What is a Living Will?

Estate planning covers more than just creating a last will and testament to distribute your assets upon passing away. While none of us expects to find ourselves in a situation in which we cannot dictate the terms of our medical treatment in an end-of-life situation, we should nonetheless be prepared for situations like these and give guidance to or families on what to do when difficult decisions need to be made.

One document vital to these important health care decisions is a living will, which is not the same as a durable power of attorney that designates an agent to make choices on your behalf. These documents are two sides to a coin that your loved ones will need to instruct doctors on what to do should you be unable to speak for yourself in situations like being placed on a ventilator, a feeding tube, or being in a persistent vegetative state.

A living will declares your wishes as to what actions your doctor will take in the event that you are in a terminal condition and takes effect only when you cannot speak for yourself and there is no hope of recovery. A durable power of attorney can also give someone the power to decide your end-of-life choices but can also apply to financial decisions and is superseded by a living will.

What those decisions are and who you may choose to appoint is up to you. Whatever these actions are, it is often a good idea to make them in concert with your spouse and family so they are emotionally prepared with the directives when they are handed down.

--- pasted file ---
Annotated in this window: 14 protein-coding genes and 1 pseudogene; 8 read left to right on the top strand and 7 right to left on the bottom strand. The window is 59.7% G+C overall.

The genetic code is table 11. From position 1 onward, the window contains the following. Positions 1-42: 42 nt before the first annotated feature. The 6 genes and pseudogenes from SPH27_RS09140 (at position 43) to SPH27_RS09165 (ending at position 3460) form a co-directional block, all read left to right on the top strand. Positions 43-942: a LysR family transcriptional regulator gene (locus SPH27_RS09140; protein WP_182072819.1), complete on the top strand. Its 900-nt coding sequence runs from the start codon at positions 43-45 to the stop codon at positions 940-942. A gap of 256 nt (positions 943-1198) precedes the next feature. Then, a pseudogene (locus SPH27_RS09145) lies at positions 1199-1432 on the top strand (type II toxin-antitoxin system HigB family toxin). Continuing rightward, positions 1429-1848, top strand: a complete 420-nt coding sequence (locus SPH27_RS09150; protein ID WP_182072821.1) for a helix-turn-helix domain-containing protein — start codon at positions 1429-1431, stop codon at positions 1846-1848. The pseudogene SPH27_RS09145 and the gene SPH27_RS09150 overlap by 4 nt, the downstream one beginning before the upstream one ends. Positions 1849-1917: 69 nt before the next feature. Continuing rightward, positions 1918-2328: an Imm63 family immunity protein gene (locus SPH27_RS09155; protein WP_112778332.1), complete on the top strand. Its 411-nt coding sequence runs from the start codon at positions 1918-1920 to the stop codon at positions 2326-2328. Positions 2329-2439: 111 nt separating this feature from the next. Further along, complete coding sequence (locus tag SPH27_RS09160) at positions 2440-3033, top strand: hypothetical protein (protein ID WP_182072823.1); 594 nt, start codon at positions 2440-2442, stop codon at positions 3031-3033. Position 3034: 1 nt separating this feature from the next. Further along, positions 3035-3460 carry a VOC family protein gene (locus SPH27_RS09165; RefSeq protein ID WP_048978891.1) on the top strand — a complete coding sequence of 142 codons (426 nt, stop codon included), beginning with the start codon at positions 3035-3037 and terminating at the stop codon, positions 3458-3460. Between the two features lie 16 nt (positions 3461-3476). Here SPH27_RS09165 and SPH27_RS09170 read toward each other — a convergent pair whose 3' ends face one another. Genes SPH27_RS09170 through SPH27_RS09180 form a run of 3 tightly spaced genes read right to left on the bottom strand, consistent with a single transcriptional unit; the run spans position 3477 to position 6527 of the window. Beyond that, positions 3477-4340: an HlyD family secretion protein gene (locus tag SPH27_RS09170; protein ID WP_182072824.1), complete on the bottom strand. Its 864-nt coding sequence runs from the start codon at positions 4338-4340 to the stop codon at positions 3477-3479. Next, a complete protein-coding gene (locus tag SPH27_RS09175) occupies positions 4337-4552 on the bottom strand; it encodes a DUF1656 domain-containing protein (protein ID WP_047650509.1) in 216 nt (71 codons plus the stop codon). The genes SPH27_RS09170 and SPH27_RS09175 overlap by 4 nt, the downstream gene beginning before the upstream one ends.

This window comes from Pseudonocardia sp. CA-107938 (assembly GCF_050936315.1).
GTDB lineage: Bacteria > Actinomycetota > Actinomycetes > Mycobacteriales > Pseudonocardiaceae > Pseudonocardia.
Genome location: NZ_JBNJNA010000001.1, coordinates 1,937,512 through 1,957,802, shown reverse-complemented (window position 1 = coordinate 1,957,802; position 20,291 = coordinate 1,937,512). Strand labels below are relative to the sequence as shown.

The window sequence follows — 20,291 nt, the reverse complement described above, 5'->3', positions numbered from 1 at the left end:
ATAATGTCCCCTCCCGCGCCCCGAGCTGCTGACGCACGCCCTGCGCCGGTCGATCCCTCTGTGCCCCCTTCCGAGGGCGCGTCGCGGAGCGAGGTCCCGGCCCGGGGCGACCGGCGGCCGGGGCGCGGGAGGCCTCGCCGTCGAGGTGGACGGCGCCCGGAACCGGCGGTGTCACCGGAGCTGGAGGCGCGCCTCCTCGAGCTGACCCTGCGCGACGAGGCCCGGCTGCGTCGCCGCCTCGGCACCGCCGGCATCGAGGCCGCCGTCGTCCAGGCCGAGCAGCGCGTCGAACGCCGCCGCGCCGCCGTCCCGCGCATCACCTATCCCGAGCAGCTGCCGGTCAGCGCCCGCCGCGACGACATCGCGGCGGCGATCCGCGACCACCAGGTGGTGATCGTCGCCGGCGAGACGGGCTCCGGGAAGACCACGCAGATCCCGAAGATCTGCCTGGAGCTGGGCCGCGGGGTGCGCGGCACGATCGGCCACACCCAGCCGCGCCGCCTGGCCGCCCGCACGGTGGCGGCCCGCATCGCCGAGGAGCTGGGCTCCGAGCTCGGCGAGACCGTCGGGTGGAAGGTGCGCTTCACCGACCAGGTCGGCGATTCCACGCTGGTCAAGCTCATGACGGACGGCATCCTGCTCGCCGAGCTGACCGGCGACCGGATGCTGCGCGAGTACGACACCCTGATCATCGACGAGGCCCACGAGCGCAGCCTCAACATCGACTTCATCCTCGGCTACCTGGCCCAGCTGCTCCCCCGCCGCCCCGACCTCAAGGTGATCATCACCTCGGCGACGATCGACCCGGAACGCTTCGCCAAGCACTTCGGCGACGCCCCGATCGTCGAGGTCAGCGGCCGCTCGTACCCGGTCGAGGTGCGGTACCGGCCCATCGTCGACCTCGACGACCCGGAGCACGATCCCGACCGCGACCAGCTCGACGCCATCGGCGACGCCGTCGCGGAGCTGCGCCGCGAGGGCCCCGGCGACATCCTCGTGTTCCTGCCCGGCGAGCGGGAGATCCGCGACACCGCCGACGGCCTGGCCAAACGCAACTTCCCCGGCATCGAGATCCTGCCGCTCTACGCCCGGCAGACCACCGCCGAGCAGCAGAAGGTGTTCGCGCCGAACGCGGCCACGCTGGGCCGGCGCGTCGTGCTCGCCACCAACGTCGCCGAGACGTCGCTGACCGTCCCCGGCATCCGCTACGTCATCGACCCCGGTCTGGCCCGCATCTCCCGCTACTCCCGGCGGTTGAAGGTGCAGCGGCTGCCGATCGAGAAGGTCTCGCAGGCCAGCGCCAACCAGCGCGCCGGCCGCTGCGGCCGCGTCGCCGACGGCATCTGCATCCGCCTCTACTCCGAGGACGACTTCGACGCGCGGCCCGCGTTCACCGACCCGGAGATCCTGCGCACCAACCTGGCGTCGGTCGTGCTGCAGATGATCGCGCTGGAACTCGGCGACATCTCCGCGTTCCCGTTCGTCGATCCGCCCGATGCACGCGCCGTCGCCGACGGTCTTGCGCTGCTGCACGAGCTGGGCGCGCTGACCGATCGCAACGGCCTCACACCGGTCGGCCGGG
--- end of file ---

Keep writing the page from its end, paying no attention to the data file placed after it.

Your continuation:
When a loved one enters into a terminal situation, family members may be unwilling to let him or her go, and there exists the possibility that courts may be involved to settle who has the authority to essentially end a life. A living will and/or durable power of attorney can erase the ambiguity and help begin the healing process that families will go through when losing a loved one.

To create a living will, individuals can access online forms provided by the Wisconsin Department of Health Services. The form must be signed in the presence of two witnesses and submitted to your doctor. In addition to talking your family about your end of life wishes, the living will should be stored in a safe place to ensure that it can be accessed by family members to help ensure your final wishes are carried out as you see fit.

Madison and Rockford Area Trust and Estate Lawyers

The estate lawyers of Estate Law Partners, LLC practice law in the areas of Probate, Wills, Estate Planning, and Trusts. We assist clients in and around Madison, Wisconsin, and Rockford, Illinois, with all matters related to estate planning, trusts, and probate matters. We invite you to use our online form to request a consultation.

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